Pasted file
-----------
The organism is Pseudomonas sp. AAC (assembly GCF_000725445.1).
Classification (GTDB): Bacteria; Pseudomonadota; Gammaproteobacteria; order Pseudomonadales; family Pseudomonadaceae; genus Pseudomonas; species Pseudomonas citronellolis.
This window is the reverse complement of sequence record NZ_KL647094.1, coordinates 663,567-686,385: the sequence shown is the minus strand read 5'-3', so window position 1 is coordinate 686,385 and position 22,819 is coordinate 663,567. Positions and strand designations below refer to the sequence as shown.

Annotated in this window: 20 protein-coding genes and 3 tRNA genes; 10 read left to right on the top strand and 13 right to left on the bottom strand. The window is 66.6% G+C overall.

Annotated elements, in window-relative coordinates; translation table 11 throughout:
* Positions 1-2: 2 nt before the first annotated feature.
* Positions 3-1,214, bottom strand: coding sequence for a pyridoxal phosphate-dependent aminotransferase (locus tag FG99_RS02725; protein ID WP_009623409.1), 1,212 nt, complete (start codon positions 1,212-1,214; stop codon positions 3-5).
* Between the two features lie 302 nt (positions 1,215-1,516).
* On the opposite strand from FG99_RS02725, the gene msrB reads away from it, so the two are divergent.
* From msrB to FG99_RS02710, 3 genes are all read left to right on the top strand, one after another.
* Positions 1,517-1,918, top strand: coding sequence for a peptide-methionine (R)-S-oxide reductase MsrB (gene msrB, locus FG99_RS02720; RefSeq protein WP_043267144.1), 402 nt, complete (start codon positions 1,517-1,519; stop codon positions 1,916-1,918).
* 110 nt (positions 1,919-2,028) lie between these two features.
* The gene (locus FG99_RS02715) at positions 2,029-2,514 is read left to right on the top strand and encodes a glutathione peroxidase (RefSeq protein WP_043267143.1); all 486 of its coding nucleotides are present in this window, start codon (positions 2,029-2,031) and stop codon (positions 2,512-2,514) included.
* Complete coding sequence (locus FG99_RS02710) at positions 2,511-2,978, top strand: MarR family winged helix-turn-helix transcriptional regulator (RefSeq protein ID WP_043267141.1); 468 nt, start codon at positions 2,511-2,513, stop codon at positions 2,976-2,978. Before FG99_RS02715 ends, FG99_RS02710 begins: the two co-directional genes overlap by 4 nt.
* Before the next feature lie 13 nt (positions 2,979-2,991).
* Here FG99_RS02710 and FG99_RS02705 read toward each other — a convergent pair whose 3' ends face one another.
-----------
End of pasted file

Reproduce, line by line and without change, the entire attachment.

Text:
The organism is Pseudomonas sp. AAC (assembly GCF_000725445.1).
Classification (GTDB): Bacteria; Pseudomonadota; Gammaproteobacteria; order Pseudomonadales; family Pseudomonadaceae; genus Pseudomonas; species Pseudomonas citronellolis.
This window is the reverse complement of sequence record NZ_KL647094.1, coordinates 663,567-686,385: the sequence shown is the minus strand read 5'-3', so window position 1 is coordinate 686,385 and position 22,819 is coordinate 663,567. Positions and strand designations below refer to the sequence as shown.

Annotated in this window: 20 protein-coding genes and 3 tRNA genes; 10 read left to right on the top strand and 13 right to left on the bottom strand. The window is 66.6% G+C overall.

Annotated elements, in window-relative coordinates; translation table 11 throughout:
* Positions 1-2: 2 nt before the first annotated feature.
* Positions 3-1,214, bottom strand: coding sequence for a pyridoxal phosphate-dependent aminotransferase (locus tag FG99_RS02725; protein ID WP_009623409.1), 1,212 nt, complete (start codon positions 1,212-1,214; stop codon positions 3-5).
* Between the two features lie 302 nt (positions 1,215-1,516).
* On the opposite strand from FG99_RS02725, the gene msrB reads away from it, so the two are divergent.
* From msrB to FG99_RS02710, 3 genes are all read left to right on the top strand, one after another.
* Positions 1,517-1,918, top strand: coding sequence for a peptide-methionine (R)-S-oxide reductase MsrB (gene msrB, locus FG99_RS02720; RefSeq protein WP_043267144.1), 402 nt, complete (start codon positions 1,517-1,519; stop codon positions 1,916-1,918).
* 110 nt (positions 1,919-2,028) lie between these two features.
* The gene (locus FG99_RS02715) at positions 2,029-2,514 is read left to right on the top strand and encodes a glutathione peroxidase (RefSeq protein WP_043267143.1); all 486 of its coding nucleotides are present in this window, start codon (positions 2,029-2,031) and stop codon (positions 2,512-2,514) included.
* Complete coding sequence (locus FG99_RS02710) at positions 2,511-2,978, top strand: MarR family winged helix-turn-helix transcriptional regulator (RefSeq protein ID WP_043267141.1); 468 nt, start codon at positions 2,511-2,513, stop codon at positions 2,976-2,978. Before FG99_RS02715 ends, FG99_RS02710 begins: the two co-directional genes overlap by 4 nt.
* Before the next feature lie 13 nt (positions 2,979-2,991).
* Here FG99_RS02710 and FG99_RS02705 read toward each other — a convergent pair whose 3' ends face one another.